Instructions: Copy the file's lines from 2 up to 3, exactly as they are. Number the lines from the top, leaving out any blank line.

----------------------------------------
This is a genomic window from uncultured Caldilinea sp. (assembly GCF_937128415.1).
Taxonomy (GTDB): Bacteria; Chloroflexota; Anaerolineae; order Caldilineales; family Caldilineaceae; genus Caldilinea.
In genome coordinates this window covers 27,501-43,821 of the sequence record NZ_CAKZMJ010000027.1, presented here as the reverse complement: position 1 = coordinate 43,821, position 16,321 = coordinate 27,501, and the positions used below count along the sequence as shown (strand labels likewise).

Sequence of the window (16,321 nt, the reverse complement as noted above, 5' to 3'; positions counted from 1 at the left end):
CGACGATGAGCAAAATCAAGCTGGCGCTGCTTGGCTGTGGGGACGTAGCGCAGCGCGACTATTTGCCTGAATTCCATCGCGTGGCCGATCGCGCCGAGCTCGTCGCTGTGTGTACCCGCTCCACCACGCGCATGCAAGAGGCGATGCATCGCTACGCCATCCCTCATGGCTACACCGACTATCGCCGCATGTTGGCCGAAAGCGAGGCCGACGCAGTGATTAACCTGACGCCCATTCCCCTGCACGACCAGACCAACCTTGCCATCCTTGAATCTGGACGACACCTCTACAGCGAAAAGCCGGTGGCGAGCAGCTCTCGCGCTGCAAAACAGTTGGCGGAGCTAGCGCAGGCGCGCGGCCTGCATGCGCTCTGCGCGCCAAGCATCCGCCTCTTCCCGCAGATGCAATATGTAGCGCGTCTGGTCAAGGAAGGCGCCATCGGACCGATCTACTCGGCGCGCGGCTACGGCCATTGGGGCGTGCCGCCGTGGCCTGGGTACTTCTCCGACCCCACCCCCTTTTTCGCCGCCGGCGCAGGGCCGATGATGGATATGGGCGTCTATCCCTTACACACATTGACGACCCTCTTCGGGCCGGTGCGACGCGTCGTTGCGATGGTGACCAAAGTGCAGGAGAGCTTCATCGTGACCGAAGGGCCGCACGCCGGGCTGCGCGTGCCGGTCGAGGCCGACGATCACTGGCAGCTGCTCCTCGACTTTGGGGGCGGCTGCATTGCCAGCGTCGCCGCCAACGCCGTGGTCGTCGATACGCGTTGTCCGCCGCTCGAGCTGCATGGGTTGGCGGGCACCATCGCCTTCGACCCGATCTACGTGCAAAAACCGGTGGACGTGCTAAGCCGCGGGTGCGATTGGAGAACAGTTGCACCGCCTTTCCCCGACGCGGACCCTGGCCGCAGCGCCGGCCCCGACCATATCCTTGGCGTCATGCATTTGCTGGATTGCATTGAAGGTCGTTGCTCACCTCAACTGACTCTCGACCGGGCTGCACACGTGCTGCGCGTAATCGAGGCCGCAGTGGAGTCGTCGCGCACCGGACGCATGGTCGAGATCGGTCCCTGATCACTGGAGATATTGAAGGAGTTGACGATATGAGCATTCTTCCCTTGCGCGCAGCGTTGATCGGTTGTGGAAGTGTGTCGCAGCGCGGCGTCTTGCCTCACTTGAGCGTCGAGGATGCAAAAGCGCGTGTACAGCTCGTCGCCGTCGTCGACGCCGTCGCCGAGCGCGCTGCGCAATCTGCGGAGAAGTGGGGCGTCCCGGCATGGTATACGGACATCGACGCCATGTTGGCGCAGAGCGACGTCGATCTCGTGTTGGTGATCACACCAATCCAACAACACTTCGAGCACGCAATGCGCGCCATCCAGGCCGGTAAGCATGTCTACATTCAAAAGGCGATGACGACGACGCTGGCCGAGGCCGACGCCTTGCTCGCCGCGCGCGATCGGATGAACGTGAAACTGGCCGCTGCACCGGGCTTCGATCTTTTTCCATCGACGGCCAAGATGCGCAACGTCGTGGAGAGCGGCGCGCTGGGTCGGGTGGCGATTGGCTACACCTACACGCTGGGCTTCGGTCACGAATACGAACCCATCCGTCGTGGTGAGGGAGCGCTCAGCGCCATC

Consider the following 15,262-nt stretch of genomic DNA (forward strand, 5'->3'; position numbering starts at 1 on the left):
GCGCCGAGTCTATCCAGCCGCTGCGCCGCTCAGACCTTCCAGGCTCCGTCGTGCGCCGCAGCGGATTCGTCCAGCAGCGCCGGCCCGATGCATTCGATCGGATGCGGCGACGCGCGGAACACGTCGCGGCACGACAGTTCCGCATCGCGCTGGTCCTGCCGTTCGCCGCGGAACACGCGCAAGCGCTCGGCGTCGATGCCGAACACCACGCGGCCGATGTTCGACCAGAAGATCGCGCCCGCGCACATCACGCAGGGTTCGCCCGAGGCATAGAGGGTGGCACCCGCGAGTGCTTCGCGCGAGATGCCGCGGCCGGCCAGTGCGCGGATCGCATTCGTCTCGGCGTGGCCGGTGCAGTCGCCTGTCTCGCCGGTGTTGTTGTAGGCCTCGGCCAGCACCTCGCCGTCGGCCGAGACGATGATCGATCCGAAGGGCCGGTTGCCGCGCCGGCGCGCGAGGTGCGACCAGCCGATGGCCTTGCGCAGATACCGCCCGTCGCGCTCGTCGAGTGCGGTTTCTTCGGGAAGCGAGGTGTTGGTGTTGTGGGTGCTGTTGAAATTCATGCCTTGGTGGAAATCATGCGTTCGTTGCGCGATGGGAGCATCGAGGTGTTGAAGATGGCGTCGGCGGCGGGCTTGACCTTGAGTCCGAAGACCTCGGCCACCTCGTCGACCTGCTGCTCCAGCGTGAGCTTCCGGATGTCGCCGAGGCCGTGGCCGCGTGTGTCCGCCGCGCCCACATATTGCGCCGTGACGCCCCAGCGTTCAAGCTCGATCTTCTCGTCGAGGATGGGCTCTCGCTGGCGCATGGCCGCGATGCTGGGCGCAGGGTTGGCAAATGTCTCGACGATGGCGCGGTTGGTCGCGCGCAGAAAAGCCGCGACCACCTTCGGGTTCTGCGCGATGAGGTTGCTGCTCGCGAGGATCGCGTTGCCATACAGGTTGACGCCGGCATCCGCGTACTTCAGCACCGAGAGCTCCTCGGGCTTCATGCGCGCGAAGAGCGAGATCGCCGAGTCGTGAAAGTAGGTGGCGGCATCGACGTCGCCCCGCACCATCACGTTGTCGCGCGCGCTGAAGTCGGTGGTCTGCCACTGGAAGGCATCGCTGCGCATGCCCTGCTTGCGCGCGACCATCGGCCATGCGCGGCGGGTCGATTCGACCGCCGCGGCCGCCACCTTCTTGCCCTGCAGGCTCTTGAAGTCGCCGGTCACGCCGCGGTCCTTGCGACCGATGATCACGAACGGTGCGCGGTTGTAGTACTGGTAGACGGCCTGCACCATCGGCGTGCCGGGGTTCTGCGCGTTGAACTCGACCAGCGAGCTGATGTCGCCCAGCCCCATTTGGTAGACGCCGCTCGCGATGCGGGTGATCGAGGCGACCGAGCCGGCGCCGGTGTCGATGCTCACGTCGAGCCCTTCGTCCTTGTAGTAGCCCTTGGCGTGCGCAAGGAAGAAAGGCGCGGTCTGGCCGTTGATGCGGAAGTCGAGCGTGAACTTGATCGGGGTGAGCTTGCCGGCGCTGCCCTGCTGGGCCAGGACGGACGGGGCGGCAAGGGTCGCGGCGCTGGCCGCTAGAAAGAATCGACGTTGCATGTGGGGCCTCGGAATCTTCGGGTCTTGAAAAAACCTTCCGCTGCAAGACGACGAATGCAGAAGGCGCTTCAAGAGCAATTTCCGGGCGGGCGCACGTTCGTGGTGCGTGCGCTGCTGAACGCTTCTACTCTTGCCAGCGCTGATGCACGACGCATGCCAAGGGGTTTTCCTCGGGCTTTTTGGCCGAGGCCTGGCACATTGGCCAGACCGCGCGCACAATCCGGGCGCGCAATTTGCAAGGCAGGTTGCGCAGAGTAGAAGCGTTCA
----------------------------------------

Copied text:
Taxonomy (GTDB): Bacteria; Chloroflexota; Anaerolineae; order Caldilineales; family Caldilineaceae; genus Caldilinea.
In genome coordinates this window covers 27,501-43,821 of the sequence record NZ_CAKZMJ010000027.1, presented here as the reverse complement: position 1 = coordinate 43,821, position 16,321 = coordinate 27,501, and the positions used below count along the sequence as shown (strand labels likewise).